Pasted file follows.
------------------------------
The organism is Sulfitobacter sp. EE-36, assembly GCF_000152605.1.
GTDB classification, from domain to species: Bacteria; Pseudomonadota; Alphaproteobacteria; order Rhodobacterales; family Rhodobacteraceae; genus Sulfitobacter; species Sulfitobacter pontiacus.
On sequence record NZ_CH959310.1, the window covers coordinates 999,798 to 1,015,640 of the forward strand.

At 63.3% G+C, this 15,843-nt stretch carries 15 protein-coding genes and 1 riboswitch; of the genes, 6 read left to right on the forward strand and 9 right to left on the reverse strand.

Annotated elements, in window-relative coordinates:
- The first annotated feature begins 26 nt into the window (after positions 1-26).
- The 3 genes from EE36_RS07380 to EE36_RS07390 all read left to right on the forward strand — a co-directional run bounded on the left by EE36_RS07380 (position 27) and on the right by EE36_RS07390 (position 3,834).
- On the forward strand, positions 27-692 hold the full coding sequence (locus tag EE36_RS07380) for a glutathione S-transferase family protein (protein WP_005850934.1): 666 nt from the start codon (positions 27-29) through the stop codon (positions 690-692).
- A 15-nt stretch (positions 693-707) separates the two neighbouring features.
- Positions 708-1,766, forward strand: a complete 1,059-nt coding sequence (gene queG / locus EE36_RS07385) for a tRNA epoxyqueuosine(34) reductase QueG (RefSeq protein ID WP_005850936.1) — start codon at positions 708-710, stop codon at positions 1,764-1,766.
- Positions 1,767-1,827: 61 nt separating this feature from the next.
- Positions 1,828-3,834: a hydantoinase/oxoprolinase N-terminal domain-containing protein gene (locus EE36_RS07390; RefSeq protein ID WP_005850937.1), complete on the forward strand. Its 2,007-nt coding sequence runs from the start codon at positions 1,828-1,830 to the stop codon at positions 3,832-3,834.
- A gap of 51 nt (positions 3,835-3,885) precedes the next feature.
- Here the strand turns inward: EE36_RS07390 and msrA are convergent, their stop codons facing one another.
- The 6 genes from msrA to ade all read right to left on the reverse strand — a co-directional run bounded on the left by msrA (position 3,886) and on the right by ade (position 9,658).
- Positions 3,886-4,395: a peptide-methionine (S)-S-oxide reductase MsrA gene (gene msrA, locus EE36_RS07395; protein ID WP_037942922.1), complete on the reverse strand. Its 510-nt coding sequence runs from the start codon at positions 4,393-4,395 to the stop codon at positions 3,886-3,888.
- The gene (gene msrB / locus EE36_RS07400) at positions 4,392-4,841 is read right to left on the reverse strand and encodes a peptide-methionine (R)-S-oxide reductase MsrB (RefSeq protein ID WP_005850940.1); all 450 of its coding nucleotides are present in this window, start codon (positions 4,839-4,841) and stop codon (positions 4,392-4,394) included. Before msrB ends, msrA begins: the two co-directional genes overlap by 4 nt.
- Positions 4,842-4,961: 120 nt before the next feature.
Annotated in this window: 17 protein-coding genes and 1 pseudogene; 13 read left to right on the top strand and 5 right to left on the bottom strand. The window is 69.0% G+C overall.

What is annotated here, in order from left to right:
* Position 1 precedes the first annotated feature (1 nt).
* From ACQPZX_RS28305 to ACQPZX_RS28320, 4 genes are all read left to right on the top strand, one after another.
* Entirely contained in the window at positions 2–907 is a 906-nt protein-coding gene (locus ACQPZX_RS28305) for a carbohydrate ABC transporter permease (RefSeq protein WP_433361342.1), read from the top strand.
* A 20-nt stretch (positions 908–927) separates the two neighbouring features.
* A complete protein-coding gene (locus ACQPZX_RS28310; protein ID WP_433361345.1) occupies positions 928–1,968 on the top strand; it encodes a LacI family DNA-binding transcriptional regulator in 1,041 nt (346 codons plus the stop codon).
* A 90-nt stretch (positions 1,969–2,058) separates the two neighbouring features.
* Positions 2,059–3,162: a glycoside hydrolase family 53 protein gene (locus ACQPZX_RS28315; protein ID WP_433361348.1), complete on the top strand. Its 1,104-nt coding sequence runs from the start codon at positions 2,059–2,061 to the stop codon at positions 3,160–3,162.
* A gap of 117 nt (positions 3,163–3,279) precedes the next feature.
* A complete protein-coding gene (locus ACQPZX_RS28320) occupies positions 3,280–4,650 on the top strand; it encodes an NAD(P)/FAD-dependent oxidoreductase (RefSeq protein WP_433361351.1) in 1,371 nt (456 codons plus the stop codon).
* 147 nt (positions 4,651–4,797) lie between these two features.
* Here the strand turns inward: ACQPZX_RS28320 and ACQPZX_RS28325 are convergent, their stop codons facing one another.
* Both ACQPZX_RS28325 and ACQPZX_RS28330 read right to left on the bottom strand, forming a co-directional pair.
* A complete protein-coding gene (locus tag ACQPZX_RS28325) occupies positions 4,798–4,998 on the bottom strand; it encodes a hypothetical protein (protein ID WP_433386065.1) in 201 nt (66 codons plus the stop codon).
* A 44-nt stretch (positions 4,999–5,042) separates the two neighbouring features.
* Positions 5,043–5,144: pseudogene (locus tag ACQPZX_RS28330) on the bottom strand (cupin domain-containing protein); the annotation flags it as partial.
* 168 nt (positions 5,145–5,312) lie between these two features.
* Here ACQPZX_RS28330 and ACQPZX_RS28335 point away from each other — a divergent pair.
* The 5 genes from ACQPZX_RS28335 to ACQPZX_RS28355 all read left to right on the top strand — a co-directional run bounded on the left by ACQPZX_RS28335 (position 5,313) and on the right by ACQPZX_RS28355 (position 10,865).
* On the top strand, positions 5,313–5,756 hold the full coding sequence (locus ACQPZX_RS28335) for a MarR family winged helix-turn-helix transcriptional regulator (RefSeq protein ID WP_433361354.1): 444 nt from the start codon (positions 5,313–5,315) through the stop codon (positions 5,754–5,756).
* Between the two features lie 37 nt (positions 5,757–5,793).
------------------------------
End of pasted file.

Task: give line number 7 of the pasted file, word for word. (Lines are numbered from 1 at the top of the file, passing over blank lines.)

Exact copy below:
- The 3 genes from EE36_RS07380 to EE36_RS07390 all read left to right on the forward strand — a co-directional run bounded on the left by EE36_RS07380 (position 27) and on the right by EE36_RS07390 (position 3,834).